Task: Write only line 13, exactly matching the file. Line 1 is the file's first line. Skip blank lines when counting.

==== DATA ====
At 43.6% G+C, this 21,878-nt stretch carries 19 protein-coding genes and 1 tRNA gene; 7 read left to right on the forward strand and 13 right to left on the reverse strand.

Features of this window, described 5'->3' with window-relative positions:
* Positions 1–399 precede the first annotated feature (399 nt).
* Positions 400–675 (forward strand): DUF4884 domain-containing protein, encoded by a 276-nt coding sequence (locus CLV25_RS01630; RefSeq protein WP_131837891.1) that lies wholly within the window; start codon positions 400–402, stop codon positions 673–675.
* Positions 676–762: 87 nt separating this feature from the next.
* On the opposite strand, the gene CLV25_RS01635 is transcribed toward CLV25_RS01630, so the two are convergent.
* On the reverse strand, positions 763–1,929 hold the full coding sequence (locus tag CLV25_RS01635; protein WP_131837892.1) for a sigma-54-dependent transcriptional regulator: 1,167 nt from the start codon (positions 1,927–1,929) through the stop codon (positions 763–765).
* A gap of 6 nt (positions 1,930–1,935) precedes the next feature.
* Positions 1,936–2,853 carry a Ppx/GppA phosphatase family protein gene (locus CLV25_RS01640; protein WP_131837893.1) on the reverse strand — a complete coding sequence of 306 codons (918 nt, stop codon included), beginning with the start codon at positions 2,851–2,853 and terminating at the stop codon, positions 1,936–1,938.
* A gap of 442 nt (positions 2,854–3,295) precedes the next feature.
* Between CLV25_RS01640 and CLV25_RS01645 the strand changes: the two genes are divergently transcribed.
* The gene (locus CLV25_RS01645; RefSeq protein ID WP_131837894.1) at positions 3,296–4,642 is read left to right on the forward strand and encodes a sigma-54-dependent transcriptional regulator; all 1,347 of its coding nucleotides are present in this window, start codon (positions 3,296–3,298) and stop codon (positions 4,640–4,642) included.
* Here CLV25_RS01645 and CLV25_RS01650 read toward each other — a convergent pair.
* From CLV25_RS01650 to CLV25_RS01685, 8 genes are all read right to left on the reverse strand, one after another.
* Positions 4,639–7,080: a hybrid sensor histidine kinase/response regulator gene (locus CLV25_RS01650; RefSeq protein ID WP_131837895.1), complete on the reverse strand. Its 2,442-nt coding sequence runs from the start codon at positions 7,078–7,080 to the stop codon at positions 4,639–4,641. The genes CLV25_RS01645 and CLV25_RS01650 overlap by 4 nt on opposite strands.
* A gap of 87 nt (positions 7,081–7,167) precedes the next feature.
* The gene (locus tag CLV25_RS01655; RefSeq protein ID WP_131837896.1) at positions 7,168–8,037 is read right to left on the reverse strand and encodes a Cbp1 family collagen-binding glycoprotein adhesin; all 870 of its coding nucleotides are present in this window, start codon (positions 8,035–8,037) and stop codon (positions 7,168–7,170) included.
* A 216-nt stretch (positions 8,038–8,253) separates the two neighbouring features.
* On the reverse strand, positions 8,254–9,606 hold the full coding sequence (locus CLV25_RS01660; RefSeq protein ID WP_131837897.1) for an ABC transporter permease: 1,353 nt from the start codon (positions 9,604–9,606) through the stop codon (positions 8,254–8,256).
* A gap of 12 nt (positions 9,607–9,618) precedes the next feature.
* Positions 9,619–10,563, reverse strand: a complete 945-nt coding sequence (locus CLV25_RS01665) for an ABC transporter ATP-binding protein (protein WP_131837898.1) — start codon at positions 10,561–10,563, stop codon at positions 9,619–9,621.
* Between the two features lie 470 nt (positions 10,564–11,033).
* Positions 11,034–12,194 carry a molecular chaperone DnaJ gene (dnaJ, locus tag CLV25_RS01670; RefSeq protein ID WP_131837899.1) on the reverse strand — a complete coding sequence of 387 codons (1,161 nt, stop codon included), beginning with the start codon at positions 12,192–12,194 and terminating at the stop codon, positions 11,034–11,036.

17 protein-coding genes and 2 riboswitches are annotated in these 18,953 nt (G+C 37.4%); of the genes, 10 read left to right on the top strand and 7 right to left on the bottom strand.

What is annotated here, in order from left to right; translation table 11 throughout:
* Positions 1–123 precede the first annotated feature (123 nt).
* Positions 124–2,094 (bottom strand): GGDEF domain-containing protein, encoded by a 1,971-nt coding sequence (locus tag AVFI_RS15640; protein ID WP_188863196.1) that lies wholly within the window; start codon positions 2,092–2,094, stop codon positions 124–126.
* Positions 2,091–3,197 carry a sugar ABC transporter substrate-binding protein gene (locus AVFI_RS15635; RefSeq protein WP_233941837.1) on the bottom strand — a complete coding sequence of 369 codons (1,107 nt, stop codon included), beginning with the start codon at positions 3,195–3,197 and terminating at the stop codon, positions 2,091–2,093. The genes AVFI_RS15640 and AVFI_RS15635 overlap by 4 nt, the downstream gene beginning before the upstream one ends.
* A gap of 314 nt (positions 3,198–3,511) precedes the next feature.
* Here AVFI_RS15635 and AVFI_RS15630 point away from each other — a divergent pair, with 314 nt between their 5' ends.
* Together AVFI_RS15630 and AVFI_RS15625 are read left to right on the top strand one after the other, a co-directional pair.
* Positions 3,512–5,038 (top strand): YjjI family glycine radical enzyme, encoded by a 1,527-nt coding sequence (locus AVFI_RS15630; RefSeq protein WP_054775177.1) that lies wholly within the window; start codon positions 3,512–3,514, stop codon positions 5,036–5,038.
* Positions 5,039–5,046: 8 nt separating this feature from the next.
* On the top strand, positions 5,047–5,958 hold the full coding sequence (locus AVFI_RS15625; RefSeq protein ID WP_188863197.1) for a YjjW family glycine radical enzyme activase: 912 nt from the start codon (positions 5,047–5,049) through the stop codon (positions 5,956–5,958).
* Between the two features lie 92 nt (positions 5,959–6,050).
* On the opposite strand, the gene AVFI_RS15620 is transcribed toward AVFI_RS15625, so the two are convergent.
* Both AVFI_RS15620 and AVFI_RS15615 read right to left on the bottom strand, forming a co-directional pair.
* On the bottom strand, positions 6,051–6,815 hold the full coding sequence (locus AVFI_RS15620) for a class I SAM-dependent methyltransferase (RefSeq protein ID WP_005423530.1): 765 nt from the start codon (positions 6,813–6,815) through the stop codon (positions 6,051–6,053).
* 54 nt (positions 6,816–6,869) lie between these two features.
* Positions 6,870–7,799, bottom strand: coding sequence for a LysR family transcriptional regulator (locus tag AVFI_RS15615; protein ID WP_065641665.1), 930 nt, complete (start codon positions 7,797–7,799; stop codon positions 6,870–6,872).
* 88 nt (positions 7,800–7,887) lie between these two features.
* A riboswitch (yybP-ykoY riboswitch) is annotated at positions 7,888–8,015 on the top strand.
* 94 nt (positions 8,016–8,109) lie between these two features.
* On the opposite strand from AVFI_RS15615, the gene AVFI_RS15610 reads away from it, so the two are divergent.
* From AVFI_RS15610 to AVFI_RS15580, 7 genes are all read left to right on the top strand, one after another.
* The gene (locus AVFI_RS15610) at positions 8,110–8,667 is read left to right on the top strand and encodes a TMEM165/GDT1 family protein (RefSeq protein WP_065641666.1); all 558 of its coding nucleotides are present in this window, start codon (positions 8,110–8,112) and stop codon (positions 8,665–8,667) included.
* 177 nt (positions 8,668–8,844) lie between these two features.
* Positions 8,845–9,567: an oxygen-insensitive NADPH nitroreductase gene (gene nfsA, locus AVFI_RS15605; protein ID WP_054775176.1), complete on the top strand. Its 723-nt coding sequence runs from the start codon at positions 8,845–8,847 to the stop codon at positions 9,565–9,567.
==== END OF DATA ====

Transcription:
* Here CLV25_RS01645 and CLV25_RS01650 read toward each other — a convergent pair.